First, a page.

Remember childhood fads like Neopets and Runescape? They were merely the start of a much bigger movement in gaming. Modern free-to-play (FTP) games now range from MMORPGs to Facebook games. But it doesn’t stop there. FTP games will soon be expanding to next gen consoles: PlayStation 4 and Xbox One. But does this mean that FTP is the new way to game?
FTP games have been available on consoles since 2011. However, due to increasing popularity, they are now included in the next generation starting line-up. The PS4 has FTP launch titles such as Warframe and DC Universe Online, while Xbox One is launching with Killer Instinct and Project Spark. And both systems have even more FTP games scheduled for release in 2014. Check out the full launch title line ups here: Xbox One or PlayStation4.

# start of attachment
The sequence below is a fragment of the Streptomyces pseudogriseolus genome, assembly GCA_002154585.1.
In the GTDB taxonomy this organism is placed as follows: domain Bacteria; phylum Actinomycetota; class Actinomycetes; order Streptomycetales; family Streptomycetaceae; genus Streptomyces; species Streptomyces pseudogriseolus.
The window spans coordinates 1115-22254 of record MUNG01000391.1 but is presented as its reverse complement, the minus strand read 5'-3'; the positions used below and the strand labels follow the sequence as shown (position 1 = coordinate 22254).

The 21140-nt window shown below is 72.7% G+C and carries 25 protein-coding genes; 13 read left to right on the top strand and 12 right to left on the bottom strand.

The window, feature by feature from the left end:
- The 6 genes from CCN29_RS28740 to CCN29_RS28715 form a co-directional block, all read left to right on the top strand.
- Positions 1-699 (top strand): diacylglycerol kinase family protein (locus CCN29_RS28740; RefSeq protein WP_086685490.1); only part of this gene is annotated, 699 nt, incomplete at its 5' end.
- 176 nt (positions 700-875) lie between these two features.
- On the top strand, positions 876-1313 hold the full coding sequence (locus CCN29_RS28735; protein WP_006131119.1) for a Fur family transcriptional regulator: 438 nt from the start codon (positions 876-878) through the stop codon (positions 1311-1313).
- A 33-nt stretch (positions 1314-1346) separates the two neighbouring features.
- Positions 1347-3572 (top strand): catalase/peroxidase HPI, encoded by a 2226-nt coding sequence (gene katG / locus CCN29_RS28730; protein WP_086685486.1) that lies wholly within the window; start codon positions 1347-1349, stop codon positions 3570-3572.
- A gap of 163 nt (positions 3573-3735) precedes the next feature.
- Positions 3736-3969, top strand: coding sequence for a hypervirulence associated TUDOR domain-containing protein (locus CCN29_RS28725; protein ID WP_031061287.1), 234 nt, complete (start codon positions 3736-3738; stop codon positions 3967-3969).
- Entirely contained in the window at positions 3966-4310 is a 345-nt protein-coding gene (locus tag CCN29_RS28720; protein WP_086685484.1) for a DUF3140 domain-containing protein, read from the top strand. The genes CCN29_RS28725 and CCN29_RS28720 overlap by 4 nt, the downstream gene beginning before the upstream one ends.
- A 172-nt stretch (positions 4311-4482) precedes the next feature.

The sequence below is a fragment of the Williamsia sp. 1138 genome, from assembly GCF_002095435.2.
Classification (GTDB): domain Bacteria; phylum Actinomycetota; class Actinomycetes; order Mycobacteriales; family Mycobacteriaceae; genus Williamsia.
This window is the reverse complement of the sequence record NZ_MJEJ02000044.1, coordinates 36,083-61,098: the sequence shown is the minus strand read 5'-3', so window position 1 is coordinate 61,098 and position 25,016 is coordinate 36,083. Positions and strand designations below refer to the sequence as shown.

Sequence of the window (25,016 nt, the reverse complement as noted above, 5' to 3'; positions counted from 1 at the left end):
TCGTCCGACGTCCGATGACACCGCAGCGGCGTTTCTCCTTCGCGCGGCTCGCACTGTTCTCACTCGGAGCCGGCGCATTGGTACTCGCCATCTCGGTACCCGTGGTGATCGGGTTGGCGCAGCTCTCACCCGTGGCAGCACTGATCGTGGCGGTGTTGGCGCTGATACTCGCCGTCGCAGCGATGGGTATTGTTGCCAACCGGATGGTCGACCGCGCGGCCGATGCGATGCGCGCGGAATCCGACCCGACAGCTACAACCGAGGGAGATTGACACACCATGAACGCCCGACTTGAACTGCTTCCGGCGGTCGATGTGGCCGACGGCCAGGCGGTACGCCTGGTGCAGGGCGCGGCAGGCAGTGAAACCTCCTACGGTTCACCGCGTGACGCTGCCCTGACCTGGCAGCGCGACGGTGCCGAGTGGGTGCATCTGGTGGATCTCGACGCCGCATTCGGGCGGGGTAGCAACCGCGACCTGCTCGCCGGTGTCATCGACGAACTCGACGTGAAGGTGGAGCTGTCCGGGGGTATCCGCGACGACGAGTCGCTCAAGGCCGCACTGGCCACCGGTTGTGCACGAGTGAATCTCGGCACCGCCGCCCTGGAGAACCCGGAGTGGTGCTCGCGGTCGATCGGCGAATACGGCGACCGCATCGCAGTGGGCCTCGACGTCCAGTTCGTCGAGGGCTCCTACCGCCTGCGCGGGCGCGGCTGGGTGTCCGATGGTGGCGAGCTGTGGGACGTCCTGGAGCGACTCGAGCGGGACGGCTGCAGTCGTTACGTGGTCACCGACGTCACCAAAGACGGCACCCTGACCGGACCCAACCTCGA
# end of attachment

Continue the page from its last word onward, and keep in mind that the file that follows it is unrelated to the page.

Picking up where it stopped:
For Sony and Microsoft, the FTP business model attracts consumer attention and keeps their membership base active. It’s a smart move, especially if the games are free to play after buying the console and/or paying a general online subscription fee.
However, other successful FTP games, such as League of Legends, are able to produce revenue without a membership fee. While LoL’s paid options don’t imbalance the game mechanics, the cost of maintaining millions of active users is still apparent: ratings are low, server errors are frequent, and the community is riotous.
The FTP vein is taking focus away from the quality of gameplay in order to cater to the whims of the masses. In a way, the FTP model has the potential to turn the gaming industry we know and love into nothing more than commercial marketing schemes, no longer produced purely for the enjoyment of the game mechanics, graphics, and story.
Despite any reservations, the FTP format is expanding. Will FTP games ever completely replace paid gaming? Probably not. But FTP gaming has certainly become a significant, possibly dangerous, element in the competition.